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PostPosted: Mon Oct 12, 2020 9:56 am 
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I cannot understand why state school 11+ test providers think it is appropriate to include mathematics topics beyond what is taught in Primary schools.

This seems unfair to me.

Any thoughts?


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PostPosted: Mon Oct 12, 2020 1:07 pm 
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Guest55 wrote:
I cannot understand why state school 11+ test providers think it is appropriate to include mathematics topics beyond what is taught in Primary schools.

This seems unfair to me.

Any thoughts?


I completely agree. I would go as far as saying that the level of maths should not exceed that covered up to and including year 5. I think that it is acceptable to include questions that are in greater depth as long as the principles have been taught.

The 11+ is intended to identify able children. Testing them with questions that have not been taught only helps children who have been tutored. It does not create a level playing field.

I only know about the Birmingham test and that no one knows what is in the CEM paper. The Birmingham Grammar website used to state that the level of maths required was what had been covered up to and including yr 5. It doesn’t have this statement now. The cynic in me thinks that the commercially produced material is designed to scare parents into thinking that their child needs a tutor/ excessive preparation.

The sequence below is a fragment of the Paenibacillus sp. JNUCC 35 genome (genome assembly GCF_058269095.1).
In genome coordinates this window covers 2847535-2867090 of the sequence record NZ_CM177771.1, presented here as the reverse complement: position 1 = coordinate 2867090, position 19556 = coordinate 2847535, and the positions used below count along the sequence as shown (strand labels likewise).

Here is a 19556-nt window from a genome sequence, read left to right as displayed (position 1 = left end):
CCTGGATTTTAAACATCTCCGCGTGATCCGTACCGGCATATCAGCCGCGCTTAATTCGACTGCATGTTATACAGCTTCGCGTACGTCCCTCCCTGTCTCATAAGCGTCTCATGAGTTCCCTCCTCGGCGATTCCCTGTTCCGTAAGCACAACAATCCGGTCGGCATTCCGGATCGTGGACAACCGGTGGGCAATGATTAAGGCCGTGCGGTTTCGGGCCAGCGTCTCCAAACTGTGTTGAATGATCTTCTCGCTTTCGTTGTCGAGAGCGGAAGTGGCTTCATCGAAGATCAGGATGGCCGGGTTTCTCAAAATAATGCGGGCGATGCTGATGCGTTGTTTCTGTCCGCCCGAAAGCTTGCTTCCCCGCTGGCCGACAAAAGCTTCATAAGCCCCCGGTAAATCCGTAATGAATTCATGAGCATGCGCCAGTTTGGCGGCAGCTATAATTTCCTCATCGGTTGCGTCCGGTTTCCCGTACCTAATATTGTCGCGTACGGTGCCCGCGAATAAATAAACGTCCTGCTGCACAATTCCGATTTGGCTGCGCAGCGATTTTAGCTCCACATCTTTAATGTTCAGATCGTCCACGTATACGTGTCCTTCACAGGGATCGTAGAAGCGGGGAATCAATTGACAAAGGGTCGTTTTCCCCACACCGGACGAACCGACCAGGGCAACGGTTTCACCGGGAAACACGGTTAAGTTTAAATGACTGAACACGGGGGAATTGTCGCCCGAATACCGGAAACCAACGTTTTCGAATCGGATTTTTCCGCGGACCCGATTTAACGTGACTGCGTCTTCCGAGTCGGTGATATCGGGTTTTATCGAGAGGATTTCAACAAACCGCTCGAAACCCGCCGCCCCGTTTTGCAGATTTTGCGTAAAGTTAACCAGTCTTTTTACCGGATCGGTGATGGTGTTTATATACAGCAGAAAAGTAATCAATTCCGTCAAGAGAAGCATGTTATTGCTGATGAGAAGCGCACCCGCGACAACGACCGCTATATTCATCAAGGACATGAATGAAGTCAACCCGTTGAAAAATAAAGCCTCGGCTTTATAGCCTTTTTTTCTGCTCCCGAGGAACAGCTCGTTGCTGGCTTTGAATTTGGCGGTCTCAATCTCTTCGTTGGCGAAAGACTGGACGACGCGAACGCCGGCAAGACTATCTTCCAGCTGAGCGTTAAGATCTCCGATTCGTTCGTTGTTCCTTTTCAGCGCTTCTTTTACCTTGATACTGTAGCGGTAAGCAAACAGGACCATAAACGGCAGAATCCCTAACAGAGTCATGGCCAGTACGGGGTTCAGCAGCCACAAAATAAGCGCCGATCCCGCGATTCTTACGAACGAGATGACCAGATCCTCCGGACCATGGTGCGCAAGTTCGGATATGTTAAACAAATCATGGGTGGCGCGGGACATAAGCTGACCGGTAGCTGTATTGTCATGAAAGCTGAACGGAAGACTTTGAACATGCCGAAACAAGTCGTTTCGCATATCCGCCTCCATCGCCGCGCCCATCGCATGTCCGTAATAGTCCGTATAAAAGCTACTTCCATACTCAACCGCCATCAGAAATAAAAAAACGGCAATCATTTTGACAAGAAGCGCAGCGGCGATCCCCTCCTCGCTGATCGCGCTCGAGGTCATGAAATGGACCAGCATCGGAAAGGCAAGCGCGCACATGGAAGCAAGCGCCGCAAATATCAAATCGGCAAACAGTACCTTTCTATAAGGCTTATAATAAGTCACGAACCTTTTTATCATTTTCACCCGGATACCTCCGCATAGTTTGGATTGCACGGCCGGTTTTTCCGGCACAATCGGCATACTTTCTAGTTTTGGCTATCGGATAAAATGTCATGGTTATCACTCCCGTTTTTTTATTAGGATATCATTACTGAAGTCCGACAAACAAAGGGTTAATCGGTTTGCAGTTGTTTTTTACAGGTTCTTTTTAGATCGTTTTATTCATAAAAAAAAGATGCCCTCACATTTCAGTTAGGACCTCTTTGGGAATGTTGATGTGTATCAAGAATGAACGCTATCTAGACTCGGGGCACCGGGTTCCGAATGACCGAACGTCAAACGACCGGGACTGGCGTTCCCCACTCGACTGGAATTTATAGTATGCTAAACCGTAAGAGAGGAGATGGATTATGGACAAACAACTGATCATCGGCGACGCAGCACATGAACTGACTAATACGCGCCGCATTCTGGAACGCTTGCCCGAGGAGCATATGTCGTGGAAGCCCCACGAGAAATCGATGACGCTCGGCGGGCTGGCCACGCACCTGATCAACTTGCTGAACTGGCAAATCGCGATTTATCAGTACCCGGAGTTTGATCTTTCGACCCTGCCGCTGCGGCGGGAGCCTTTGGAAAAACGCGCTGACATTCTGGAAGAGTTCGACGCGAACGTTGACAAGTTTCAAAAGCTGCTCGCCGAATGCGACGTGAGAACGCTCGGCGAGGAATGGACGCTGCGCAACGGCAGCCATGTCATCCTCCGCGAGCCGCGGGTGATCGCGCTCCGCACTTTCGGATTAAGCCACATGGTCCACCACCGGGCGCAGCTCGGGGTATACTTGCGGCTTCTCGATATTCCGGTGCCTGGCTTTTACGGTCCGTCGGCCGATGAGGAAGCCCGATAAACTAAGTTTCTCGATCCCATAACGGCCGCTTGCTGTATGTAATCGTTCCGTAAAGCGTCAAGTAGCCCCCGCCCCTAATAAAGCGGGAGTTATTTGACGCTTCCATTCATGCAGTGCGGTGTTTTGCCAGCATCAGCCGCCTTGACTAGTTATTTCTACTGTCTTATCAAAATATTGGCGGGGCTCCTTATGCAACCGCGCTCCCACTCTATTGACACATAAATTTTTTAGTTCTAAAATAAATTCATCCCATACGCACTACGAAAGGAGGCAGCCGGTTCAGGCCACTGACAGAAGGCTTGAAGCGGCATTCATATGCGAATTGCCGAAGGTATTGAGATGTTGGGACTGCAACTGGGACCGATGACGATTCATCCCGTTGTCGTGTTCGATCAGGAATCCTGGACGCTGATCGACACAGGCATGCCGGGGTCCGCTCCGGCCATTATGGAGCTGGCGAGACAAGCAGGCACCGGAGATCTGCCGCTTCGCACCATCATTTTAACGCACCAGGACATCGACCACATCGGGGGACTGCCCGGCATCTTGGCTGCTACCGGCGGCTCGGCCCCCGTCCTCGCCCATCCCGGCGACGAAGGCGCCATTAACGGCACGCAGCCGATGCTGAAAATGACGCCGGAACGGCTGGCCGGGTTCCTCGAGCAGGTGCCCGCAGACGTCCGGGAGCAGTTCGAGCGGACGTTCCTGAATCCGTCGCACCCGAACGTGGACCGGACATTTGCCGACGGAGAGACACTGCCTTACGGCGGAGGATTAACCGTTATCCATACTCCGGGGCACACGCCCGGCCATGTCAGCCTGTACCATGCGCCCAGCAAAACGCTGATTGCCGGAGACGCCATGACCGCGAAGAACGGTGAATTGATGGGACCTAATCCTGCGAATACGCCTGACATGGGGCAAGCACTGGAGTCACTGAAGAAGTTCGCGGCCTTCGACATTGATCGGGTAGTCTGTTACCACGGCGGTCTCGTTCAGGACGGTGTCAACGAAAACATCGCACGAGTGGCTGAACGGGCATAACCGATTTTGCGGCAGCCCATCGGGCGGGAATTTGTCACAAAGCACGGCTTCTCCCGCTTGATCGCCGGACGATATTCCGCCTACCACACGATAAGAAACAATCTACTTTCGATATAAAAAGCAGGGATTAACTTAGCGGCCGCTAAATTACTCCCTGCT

My child had a meltdown when a commercially produced maths paper was attempted- a lot of the material in it had not been covered at school, and wasn’t on the KS2 curriculum. That was the first and last maths paper attempted. They achieved a score comfortably over the priority score so lack of maths practice wasn’t an issue!


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PostPosted: Sat Oct 17, 2020 12:09 pm 
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Another question has been posted about % increase from an 11+ test. I would be grateful if parents could post questions here they think are not taught at Primary and I plan to challenge the publishers.

The 11+ is divisive enough without including inappropriate and unfair content.

Moderators have approved this post for discussion purposes, but do not endorse any particular campaign


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PostPosted: Thu Jan 06, 2022 11:08 am